Step 1. Work in a clean environment so that you don't raise dust
Find a well-ventilated area and make sure there is no dust flying around. So go to a clean room rather than your basement workshop, where sawdust is lying around.
Open a window for good ventilation. That way, the furniture also dries faster
Step 2. Clean all surfaces with a soft, damp cloth to remove dust
Whether you are polishing treated or untreated wood, always start on the cleanest possible surface. Take a clean, damp cloth and use it to wipe the surface of your furniture to remove dust and dirt. This will prevent dust from building up in the wax layer.
Use only lint-free cloths with no loose edges. No fibers should stick to the wax
Step 3. Dip a wax brush or clean cloth into the wax
If you don't want to get your hands dirty, take a stiff, flat-bristled wax brush and rub it evenly over the wax to cover the bristles. You can put a coin-sized amount of wax on a cloth.
- Make sure the cloth doesn't have any loose threads that could peel fibers off and get stuck in the wax.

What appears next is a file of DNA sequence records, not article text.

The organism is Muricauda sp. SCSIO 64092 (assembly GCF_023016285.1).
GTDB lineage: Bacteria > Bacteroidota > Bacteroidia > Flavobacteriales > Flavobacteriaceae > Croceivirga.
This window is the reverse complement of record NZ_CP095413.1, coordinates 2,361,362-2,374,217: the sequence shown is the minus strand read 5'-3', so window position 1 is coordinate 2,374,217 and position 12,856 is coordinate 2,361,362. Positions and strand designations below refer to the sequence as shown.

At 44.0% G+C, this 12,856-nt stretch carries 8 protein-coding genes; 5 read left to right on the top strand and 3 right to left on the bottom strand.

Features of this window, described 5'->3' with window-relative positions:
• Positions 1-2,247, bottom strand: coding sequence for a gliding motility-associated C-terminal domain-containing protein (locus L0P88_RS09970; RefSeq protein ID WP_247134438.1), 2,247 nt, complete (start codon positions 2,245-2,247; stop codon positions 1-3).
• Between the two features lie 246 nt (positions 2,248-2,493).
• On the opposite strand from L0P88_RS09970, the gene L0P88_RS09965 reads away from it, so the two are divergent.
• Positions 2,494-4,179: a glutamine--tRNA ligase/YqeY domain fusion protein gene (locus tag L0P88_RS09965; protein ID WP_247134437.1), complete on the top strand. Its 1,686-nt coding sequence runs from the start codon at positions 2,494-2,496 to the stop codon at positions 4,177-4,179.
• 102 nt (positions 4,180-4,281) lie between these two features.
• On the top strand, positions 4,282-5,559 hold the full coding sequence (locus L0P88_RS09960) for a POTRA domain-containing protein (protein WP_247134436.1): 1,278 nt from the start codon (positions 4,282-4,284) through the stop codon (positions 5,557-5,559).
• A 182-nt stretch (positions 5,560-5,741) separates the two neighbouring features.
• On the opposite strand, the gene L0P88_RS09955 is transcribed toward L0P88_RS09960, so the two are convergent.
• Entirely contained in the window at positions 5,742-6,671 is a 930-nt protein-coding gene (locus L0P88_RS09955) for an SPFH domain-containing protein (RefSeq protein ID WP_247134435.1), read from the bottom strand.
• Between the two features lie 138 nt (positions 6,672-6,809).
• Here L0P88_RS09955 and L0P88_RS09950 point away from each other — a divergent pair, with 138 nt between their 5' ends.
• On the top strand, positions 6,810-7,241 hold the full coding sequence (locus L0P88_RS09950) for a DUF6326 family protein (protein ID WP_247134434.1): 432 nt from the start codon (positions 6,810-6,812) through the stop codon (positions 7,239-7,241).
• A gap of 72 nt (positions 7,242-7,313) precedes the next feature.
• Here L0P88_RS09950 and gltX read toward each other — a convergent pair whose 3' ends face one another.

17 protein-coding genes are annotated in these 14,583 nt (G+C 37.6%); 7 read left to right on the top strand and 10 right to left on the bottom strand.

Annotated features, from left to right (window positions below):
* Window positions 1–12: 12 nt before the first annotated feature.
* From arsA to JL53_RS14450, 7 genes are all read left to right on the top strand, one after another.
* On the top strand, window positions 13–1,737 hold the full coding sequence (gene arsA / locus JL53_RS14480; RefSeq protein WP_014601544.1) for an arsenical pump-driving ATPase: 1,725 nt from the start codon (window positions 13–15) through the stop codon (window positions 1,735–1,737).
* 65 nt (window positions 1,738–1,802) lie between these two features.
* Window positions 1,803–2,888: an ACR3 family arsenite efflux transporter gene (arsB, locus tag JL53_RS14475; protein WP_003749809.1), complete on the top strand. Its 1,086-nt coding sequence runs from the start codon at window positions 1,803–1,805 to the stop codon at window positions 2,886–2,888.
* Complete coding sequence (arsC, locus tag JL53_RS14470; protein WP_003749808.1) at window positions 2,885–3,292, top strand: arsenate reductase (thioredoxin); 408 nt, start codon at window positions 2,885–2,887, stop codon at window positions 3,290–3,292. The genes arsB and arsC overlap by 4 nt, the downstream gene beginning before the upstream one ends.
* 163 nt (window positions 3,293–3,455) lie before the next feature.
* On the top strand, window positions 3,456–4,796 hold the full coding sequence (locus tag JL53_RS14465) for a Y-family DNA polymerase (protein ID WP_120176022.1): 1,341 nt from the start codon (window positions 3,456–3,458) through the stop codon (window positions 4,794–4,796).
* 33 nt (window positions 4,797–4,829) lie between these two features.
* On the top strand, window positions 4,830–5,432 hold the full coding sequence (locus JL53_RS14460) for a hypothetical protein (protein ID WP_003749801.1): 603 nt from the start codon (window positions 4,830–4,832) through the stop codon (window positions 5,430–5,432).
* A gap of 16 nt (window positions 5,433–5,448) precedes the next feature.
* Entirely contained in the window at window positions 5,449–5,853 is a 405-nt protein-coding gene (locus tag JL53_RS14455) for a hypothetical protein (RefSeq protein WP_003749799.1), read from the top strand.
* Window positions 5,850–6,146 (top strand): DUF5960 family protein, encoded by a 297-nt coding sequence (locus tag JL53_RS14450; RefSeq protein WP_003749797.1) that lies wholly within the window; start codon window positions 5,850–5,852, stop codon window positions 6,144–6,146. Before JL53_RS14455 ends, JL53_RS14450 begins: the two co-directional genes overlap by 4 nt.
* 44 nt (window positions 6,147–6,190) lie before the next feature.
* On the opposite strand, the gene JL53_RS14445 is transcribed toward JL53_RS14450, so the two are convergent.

- If you don't mind getting some wax on your fingers, feel free to use a cloth.
Step 4. Rub a thin layer of wax into the furniture in a circular motion
Gently work the wax into the entire surface of the furniture. Start on one side and gradually work your way up to the opposite. Make small, circular motions so that there are no streaks. Dip the brush or cloth into the wax every now and then so that you really apply wax and don't wipe it off.
It is better to apply several thin layers of wax than one thick layer, as it would look dull and cloudy. If you see thick wax streaks on the wood, you've taken too much and need to polish it away
While you can polish wood that has been stained, varnished, or painted, wood that has been varnished with latex paint is difficult to apply wax to. This is because the latex surface is not porous and cannot absorb wax.
Step 5. Let the furniture dry as instructed by the wax manufacturer
Most of the time, the wax will dry in minutes, but you may have to wait 30 minutes. As the wax dries, it will become cloudy and dull.